I'm all for doing a real face-to-face when at all possible (with a FFL involved of course), but sometimes that is just not economical or practical. I just had a disagreement with a seller on here over a pistol that he has had for sale for quite some time. I offered to meet his asking price and have it transfered through my local dealer covering all the expenses. He agreed initially and then changed his mind only willing to do the transfer at his local dealer. Well, I'm in Norcal and he's in Socal....that creates a problem. It's just not a valid option for a person like me to drive eight hours each way to pay the man and fill out papers.....and then do it all again after a ten day wait. In a state this big, people that post statewide ads need to be willing to ship things. I've got a guy down south now interested in a shotgun I've posted here. If he wants it, I'll have to send it to his FFL. No big deal.

I'd rather deal locally, but if both parties are honest with each outher about condition of the product and cost of doing the deal, there should be no problems.


Hank

oso grande
03-02-2010, 10:08 AM
I'm all for doing a real face-to-face when at all possible (with a FFL involved of course), but sometimes that is just not economical or practical. I just had a disagreement with a seller on here over a pistol that he has had for sale for quite some time. I offered to meet his asking price and have it transfered through my local dealer covering all the expenses. He agreed initially and then changed his mind only willing to do the transfer at his local dealer. Well, I'm in Norcal and he's in Socal....that creates a problem. It's just not a valid option for a person like me to drive eight hours each way to pay the man and fill out papers.....and then do it all again after a ten day wait. In a state this big, people that post statewide ads need to be willing to ship things. I've got a guy down south now interested in a shotgun I've posted here. If he wants it, I'll have to send it to his FFL. No big deal.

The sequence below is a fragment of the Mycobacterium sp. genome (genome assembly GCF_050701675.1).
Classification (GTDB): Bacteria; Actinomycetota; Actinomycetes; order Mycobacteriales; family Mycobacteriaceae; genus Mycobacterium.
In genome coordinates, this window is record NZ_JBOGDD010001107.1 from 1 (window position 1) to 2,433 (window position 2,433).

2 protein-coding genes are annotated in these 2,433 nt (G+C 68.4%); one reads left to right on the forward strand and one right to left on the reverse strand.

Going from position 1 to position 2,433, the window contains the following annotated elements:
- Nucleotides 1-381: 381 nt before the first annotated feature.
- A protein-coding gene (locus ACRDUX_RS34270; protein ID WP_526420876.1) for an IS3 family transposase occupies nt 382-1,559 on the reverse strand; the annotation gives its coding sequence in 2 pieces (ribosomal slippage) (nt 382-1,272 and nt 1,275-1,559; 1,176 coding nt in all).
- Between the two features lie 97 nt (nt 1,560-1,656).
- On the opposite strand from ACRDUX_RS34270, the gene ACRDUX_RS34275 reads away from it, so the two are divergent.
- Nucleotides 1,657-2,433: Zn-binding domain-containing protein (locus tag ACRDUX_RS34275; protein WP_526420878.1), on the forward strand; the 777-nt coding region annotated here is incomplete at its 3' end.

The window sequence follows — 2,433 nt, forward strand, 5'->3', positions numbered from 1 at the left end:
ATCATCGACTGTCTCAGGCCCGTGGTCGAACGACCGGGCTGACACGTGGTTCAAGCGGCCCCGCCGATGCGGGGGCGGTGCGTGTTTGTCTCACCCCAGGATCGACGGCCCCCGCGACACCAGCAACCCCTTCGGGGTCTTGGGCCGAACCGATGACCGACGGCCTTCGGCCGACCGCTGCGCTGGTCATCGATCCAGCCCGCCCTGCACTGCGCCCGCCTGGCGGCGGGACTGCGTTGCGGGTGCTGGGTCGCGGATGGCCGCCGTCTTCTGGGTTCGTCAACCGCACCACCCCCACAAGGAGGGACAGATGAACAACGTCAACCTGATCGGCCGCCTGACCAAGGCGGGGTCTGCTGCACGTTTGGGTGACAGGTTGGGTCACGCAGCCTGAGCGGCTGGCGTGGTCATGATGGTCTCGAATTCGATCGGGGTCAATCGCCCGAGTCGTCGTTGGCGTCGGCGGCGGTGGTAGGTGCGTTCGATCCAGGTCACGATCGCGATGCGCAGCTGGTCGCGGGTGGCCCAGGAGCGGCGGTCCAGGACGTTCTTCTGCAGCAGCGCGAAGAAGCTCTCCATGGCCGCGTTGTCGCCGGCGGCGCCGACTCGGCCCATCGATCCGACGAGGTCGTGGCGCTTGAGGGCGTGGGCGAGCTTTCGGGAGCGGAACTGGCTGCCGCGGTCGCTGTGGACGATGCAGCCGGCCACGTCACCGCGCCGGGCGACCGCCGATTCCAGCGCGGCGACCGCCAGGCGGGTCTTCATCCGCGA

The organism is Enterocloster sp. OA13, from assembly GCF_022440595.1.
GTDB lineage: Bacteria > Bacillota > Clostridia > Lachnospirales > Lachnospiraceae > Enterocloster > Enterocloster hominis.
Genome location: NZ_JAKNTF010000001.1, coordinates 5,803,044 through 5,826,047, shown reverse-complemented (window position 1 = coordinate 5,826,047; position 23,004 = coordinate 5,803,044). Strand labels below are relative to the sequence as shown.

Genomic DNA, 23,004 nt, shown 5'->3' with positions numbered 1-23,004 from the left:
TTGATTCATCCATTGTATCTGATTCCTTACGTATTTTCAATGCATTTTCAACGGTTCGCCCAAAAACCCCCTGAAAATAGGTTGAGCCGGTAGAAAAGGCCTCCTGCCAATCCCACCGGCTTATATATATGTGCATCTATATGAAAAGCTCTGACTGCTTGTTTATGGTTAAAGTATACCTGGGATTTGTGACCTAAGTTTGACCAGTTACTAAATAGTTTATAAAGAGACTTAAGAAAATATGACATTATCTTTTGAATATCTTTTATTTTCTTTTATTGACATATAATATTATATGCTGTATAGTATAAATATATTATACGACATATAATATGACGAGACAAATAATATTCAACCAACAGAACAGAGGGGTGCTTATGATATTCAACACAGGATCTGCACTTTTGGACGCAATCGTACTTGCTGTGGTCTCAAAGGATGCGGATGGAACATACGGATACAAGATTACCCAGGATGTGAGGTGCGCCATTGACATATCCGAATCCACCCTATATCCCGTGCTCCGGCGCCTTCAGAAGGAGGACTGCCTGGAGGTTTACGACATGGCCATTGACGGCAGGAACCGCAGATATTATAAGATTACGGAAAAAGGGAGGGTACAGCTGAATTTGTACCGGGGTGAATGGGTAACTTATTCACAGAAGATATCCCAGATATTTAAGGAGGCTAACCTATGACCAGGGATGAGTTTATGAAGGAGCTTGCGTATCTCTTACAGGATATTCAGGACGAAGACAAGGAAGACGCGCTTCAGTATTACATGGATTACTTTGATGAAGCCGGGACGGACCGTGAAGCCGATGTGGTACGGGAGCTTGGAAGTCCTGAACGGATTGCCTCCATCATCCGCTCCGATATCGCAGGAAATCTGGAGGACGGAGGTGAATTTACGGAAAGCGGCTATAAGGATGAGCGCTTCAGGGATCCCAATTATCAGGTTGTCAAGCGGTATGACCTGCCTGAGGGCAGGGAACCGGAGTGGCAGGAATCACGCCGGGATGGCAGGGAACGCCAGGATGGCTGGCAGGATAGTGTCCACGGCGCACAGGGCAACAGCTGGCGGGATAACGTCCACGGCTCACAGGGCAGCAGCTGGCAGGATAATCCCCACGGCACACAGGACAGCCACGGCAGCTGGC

I'd rather deal locally, but if both parties are honest with each outher about condition of the product and cost of doing the deal, there should be no problems.


Hank

Hank...+1!
You've hit the nail on the head.
OG

CHS
03-02-2010, 10:12 AM
I think, at the end of the day that people are just WEIRD.

A guy on here had a gun for sale that my girlfriend was interested in, so she agreed to his price without any haggling or anything, and was also willing to go to the sellers preferred FFL for the transfer. After everything was agreed upon, the guy said she now had to wait a month because he had already sold some guns recently and didn't want to raise any red flags with the DOJ. I mean, come on people.

People are WEIRD.

Hank Dodge
03-02-2010, 10:17 AM